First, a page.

“Not all PSU inefficiencies could be attributed to delays in government approvals,” says Anjani K. Agrawal, partner of metals and mining at global consultancy Ernst & Young. Take SAIL. Not so long ago, it was among the top 10 steel companies in the world. In 1997, SAIL was ranked tenth in crude steel production by the World Steel Association. Today, it is not even in the top 20. SAIL has added a paltry 25 per cent of capacity (2.8 million tonnes) in a decade, while Tata Steel and ArcelorMittal scaled up manifold through expansions and mergers. Tata Steel is today eighth on the charts; it ranked 63rd a decade ago (then as Tisco).
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In that decade, when ArcelorMittal consolidated operations to gain pricing power, and Tata Steel bought over Corus operations, SAIL preferred to remain a local player. “Tata Steel and SAIL are among the few local players to have near-integrated operations and to enjoy higher profit margins,” says an executive from Anand Rathi Securities. “While a well-run company, SAIL just failed to devise a global strategy.” SAIL’s net profit margin in 2009 was 13.8 per cent, while for Tata Steel it was 21.6 per cent. 
“SAIL could use higher investment limits for capital expenditure to improve productivity,” says V.R. Srinivasan, CEO of Mumbai-based Brics Securities. “It could buy some coal mines — like Tata Steel has — and manage critical input costs.” Others agree that a strong resource base, whether in India or abroad, is crucial.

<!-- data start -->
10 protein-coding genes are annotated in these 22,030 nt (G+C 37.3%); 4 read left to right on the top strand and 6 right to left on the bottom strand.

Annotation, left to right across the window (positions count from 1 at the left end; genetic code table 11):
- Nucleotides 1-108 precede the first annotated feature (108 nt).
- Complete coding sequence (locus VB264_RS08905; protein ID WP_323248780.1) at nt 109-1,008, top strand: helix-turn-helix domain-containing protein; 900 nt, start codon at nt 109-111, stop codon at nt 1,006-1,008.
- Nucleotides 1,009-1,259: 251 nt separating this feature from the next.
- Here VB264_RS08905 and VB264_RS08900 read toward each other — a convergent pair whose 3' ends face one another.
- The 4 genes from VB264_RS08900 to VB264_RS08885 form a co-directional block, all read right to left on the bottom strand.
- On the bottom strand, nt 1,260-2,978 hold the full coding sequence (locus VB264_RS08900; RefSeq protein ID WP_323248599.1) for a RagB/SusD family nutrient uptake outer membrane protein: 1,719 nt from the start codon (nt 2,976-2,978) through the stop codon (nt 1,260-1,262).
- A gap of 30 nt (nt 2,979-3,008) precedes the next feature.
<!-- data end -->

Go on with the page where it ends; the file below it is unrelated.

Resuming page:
They may have a point. Despite the global recession, India is the only country that has growing demand for steel; the rest of the world is cutting production to cope with reduced demand. SAIL is scaling up — adding capacity of another 7.5 million tonnes by December 2012 to its current capacity of 14 million tonnes.
Striking Oil
For ONGC, the challenges are manifold. It faces a pressing need to accelerate its global operations, since its domestic production is plateauing, even declining. Its oil and gas production was 47.9 million tonnes of oil equivalent (MTOE) in 2008-09 compared to 49.5 MTOE in 2004-05.
“Falling sales volumes and subsidies are a strategic concern for ONGC,” says Deepak Pareek, an analyst at Mumbai-based brokerage firm Angel Broking. ONGC Videsh, the overseas subsidiary, is an effort to go out and acquire oilfields, but has been criticised for failing to get a firm foothold in resource-rich Africa, where Chinese state-owned companies have made huge strides.